2012 National Book Award Finalist,
Night of the Republic
Houghton Mifflin Harcourt
Interview by Katie Peterson
Katie Peterson: How did you react when you found out you had been named a finalist for the National Book Award?
Alan Shapiro: Truman Capote once said, “It’s a long walk between drinks.” So when I found out that I’d been nominated for this incredible award, I poured my wife and me a glass a wine and we drank to the great good luck of it all. Whether I win or not at this point is beside the point. Either way, I plan to nurse this drink for a good while.
KP: Could you talk about the meaning, and the origin, of the book’s title?
AS: Several years ago I found myself in a supermarket at 3 A.M. The place was brightly lit and no one was there but a cashier who was half asleep, and I thought what a strange place this is, a place I go to nearly every day and yet never really look at or think about, and the absence of people made it possible for me to see how truly weird it is, as if I were an anthropologist from Mars and was trying to infer from the look of the place the nature of the creatures that had built it. From there it was a natural step to examine other public places at night to see what secrets they’d yield about our way of life.
The poems in Night of the Republic are set on the fluid, ever shifting border between public and private life. The poems in the book’s title section take place in public places at night when no people are in them. The public places and structures themselves range all over the social, commercial, and political spectrum, everywhere from a gas station rest room or shoe store to a race track or convention hall. In imagery that’s as surreal and dreamlike as it is ordinary and familiar, the poems evoke the private desires and obsessions implicit in the public structures that comprise our social lives. They explore the strangeness of the public sphere, a sphere that’s weirdly everywhere and nowhere, empty and crowded. The last section of the book, on the other hand, is set in the house the poet grew up in during the 1950’s and 60’s, and while the setting is private, the house and the family who lives there are haunted by the public anxieties of the time, stemming from events like the Cuban missile crisis, or the assassination of JFK. And between the first and third sections there is a suite of poems about individuals who have in one way or another been displaced from a stable place within society and find themselves vulnerable and exposed. The book is an exploration of public life and all its rational, civic structures under the aspect of the private irrational desires those structures both accommodate and disguise.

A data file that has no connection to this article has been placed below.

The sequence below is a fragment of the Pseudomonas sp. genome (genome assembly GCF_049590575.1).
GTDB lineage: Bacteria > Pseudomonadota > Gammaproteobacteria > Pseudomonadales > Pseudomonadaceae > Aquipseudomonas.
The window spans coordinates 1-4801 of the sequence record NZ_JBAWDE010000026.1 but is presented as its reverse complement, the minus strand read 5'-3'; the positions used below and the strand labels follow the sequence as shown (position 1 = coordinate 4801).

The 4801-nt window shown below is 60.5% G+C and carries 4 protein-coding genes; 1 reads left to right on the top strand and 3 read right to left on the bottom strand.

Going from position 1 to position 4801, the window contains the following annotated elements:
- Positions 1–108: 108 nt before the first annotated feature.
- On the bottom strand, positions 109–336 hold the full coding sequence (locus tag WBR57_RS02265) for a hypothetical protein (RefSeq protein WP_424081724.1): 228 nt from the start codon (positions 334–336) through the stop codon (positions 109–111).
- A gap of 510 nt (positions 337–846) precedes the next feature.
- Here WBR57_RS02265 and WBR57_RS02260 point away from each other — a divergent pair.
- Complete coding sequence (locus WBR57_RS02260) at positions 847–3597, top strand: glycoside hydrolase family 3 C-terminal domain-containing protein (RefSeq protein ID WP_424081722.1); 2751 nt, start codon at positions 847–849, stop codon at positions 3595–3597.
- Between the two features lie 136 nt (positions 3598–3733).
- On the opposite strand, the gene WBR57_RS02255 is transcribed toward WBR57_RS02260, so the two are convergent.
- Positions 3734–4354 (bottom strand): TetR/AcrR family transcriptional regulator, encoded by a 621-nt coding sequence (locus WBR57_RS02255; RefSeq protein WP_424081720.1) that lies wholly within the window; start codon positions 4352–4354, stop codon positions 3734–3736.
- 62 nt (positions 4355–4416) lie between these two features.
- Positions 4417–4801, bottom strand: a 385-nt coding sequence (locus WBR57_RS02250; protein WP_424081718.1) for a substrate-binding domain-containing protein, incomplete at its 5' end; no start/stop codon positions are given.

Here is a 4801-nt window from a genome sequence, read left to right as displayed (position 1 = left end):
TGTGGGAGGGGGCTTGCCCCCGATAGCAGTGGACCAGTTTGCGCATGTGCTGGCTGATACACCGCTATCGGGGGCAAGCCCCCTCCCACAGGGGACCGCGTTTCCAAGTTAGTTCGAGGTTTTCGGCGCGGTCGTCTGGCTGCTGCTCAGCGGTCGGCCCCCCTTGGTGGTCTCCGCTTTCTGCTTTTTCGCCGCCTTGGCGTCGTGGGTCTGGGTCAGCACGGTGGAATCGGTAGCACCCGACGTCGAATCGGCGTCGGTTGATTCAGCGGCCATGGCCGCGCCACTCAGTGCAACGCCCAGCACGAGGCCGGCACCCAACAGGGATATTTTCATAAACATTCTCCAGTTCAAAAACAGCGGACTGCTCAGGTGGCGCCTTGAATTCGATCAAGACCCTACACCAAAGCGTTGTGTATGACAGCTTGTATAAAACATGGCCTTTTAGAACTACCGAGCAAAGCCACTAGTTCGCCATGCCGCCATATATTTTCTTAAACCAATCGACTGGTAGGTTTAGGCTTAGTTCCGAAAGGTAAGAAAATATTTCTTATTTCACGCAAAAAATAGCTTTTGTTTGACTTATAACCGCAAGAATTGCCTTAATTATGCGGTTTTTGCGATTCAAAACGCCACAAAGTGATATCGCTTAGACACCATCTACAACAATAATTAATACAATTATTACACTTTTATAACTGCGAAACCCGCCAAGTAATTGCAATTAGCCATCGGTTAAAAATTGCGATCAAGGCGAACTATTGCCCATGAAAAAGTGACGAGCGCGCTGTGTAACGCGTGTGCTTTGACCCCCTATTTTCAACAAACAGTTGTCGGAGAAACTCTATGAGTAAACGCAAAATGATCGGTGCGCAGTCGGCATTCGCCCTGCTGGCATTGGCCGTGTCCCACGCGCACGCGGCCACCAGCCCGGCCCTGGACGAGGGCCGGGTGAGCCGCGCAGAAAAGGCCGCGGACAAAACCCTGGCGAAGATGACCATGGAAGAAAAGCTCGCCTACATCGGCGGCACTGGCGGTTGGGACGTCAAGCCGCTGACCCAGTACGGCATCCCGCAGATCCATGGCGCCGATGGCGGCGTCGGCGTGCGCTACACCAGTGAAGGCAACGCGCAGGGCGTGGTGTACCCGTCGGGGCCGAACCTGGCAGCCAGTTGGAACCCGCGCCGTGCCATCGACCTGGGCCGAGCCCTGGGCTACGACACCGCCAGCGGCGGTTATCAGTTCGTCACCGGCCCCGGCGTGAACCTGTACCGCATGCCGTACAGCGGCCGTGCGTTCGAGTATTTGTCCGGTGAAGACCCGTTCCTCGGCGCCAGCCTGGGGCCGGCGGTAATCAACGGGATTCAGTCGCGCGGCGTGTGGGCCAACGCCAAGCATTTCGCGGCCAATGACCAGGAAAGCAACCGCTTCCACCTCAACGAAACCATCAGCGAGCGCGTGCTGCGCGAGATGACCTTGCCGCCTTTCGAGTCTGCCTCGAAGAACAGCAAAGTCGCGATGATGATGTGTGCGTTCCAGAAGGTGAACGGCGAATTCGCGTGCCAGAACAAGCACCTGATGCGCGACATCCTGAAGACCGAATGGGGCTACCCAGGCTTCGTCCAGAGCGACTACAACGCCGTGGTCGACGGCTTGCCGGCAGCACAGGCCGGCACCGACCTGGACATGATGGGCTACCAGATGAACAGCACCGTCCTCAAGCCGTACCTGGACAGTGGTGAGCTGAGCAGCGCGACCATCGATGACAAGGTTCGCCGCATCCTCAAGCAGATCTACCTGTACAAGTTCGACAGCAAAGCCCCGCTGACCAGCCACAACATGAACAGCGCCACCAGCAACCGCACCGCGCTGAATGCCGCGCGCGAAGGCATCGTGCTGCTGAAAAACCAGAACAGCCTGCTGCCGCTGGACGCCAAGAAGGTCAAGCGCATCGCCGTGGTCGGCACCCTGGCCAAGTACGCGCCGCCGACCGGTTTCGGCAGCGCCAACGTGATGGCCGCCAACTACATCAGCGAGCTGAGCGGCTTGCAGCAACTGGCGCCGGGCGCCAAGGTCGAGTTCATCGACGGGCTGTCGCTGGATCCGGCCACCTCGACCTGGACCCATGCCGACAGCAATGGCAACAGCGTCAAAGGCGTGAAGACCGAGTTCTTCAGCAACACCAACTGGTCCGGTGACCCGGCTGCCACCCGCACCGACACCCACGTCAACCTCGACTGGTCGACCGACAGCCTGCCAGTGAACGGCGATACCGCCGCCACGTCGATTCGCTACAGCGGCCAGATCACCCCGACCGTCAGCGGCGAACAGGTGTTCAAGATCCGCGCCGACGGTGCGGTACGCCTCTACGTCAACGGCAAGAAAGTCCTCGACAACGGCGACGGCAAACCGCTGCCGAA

KP: Everywhere in America, once “ordinary” places like post offices and bookstores are becoming exceptional holdouts. Many of your poems try to conjure a mood or atmosphere associated with these locations. What, if anything, are you trying to preserve?
AS: I’m trying to cultivate in myself (and I guess in my readers) habits of wonder. I’m trying to strip the world of its everyday veneer, its illusion of permanence and inevitability, so we can we how profoundly strange and evanescent even the most ordinary and routine features of our normal lives actually are. I’m trying to see everything as if for the first time, in a state of astonishment. To be at one and the same time at home in these places and astonished by them—to me that’s a definition of a happy (alive, alert) way of being. I’m not trying to preserve anything except that feeling of wonder.
KP: Rainer Maria Rilke writes, “things need us and strangely concern us.” The poems in the last section of your book are structured around memory, but tend to be haunted by things rather than people. Why do you think this is?
AS: I think things and places are mnemonic devices; they’re my Proustian Madeleine. It’s easier to write about a thing than a person, or about a place or structure than a relationship. I guess this is another way of saying that I’m looking for objective correlatives to internal states, something to make the shadowy memories concretely visible.